Turkey is shutting down more than 100 media outlets and is purging more than 1000 military personnel, it was announced on July 27 as President Recep Tayyip Erdoğan's government continues to tighten its grip on power after a failed military coup on July 15.
In all, 131 media outlets have been shut down, including television stations, newspapers and magazines. The government has begun detaining journalists, with 90 reporters ordered to be round up.
Nearly 50 journalists from the opposition Zaman newspaper have been issued detention orders. Zaman was shut down in March for its alleged links to the Gülenist movement, which the Erdoğan administration is blaming for the attempted coup.
The military has so far dishonourably discharged 1684 of its personnel for their alleged role in the failed coup, a government official said, according to CNN Turk. Of those discharged, 149 were either generals or admirals. Al Jazeera Turk reported that Erdoğan also aims to shut down all of Turkey's military schools.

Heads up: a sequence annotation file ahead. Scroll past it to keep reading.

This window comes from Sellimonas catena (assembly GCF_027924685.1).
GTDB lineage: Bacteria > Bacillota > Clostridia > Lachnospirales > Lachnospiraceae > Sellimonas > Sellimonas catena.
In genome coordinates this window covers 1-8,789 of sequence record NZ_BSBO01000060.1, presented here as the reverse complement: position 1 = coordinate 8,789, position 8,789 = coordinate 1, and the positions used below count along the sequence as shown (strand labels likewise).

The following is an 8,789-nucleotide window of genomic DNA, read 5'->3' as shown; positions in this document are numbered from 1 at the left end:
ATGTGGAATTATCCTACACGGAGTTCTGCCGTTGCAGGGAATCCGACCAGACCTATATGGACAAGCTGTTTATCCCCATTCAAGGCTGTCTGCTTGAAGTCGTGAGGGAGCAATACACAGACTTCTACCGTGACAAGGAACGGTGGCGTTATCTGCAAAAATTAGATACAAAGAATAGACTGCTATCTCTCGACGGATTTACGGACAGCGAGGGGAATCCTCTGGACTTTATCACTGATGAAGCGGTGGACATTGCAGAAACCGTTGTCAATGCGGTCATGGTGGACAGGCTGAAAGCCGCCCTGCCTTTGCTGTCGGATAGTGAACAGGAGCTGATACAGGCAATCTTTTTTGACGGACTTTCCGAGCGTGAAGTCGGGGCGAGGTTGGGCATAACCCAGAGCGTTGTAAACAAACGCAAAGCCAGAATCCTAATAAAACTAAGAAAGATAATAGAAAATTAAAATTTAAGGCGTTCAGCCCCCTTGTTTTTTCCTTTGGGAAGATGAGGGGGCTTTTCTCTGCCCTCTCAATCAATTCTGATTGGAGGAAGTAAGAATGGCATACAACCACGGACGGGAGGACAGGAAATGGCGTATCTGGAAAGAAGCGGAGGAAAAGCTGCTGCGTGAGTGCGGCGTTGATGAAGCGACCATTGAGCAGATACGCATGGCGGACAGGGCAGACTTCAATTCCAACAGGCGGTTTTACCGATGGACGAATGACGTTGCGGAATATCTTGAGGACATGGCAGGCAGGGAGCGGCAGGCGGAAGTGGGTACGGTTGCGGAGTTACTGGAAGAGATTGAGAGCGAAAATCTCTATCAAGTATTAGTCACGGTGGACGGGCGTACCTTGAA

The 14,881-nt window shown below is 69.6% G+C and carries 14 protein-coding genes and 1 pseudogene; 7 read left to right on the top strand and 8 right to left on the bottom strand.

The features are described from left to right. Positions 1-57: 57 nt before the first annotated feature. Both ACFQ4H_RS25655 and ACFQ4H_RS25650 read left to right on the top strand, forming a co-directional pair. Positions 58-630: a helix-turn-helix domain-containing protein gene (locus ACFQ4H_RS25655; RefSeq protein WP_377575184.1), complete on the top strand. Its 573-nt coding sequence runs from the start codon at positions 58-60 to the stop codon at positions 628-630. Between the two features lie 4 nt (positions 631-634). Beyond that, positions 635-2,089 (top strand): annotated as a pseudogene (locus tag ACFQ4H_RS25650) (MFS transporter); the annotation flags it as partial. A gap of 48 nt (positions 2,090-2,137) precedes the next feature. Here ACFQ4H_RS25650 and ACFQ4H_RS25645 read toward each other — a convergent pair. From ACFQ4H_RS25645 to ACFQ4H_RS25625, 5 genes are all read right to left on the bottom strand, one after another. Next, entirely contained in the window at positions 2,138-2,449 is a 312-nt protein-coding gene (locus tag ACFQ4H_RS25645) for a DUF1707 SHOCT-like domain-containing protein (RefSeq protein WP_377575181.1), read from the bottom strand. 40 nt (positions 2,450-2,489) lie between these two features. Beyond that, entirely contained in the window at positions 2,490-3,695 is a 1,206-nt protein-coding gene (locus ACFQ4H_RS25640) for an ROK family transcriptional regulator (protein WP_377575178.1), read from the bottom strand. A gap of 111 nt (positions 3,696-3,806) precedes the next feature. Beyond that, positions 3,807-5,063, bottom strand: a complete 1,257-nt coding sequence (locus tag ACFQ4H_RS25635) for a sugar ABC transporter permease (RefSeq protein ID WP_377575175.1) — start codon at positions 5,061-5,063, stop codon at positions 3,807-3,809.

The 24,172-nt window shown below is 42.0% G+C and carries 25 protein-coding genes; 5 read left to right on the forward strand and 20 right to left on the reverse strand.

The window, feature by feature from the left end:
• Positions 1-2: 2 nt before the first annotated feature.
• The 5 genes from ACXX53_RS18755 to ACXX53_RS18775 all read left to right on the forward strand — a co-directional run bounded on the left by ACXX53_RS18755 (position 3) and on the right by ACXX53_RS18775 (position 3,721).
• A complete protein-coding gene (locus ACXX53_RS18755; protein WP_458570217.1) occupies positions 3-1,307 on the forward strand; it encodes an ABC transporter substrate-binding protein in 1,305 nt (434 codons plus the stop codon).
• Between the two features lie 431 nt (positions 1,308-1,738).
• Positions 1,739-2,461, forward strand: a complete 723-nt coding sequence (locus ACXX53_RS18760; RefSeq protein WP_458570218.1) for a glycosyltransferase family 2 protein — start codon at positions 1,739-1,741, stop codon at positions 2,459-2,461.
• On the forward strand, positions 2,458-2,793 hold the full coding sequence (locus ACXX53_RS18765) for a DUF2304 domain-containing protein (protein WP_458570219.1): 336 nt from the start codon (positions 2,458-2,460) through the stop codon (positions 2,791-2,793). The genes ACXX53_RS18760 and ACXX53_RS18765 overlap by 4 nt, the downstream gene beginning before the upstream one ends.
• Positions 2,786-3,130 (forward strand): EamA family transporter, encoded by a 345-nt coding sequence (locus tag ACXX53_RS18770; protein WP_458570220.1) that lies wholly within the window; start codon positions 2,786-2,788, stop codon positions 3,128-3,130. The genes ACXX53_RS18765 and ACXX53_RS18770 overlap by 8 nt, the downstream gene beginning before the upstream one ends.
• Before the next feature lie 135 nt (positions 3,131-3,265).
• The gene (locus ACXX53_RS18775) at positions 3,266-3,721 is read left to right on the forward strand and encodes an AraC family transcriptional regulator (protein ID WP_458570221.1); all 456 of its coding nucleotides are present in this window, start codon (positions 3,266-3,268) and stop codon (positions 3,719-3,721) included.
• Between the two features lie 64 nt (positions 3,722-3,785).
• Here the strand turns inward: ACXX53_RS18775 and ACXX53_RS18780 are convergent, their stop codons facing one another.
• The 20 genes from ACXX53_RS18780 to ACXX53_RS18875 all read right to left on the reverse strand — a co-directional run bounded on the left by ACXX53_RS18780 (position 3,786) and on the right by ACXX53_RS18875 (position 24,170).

Erdoğan has also ordered the shutdown of thousands of institutions, including schools, universities and trade unions. A presidential decree ordered a state of emergency following the failed coup.
Under the state of emergency, people can be detained for up to one month without charge, raising concerns among human rights groups. Many are saying Erdoğan is seeking to purge the country of anti-government elements.
Turkey's interior minister Efkana Ala has said that more than 15,000 people have been detained since the failed coup, with 8,113 people formally arrested and awaiting trial. The attempted coup left at least 265 dead and around 2000 injured.
[Abridged from TeleSUR English.]